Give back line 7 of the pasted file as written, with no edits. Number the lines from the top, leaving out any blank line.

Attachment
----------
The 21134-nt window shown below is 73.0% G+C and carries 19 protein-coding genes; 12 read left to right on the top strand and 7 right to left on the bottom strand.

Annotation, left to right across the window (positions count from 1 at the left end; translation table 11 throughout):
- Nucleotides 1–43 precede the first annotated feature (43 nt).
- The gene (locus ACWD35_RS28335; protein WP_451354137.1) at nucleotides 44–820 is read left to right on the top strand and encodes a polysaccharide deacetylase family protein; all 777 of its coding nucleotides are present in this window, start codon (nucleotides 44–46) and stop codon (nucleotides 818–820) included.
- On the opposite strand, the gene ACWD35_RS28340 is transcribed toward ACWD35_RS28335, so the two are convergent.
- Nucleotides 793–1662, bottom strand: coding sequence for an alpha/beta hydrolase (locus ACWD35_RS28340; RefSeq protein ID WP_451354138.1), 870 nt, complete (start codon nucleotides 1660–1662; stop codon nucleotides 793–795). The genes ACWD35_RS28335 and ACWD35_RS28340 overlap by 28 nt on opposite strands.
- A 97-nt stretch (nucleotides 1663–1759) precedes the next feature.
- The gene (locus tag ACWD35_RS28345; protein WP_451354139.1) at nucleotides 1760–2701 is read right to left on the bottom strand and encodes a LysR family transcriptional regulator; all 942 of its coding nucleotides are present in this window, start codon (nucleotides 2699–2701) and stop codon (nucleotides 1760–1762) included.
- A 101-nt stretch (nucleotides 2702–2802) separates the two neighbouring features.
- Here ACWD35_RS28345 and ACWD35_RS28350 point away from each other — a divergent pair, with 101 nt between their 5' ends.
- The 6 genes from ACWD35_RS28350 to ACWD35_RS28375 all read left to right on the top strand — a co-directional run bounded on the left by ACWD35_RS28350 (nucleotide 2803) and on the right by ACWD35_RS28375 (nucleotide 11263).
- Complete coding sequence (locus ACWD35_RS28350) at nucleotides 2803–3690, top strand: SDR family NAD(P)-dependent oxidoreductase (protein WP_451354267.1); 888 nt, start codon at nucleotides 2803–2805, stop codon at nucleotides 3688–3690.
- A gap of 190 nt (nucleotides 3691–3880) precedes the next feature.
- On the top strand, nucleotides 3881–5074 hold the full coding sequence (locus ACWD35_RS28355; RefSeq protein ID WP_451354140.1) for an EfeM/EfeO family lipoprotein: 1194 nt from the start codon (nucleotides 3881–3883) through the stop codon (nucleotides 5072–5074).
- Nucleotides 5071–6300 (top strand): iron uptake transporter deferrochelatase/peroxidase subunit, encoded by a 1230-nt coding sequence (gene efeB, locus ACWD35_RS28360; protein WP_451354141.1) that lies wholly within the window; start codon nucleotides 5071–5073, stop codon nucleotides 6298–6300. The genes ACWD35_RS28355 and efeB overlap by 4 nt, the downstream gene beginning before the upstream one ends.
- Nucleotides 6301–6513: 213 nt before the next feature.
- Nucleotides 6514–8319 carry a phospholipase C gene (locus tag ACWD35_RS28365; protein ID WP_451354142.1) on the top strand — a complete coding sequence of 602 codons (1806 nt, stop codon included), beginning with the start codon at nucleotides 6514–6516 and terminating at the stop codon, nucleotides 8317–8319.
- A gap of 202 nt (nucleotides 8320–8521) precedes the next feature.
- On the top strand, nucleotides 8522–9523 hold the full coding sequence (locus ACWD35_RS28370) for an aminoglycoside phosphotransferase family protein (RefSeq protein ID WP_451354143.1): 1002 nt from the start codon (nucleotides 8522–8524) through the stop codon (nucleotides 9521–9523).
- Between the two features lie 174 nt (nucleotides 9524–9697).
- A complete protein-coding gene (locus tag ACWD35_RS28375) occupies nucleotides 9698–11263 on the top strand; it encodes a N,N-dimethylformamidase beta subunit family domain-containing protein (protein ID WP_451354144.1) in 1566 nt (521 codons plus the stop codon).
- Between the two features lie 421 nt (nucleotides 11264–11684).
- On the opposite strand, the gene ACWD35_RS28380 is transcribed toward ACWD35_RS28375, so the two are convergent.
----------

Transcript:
- A 97-nt stretch (nucleotides 1663–1759) precedes the next feature.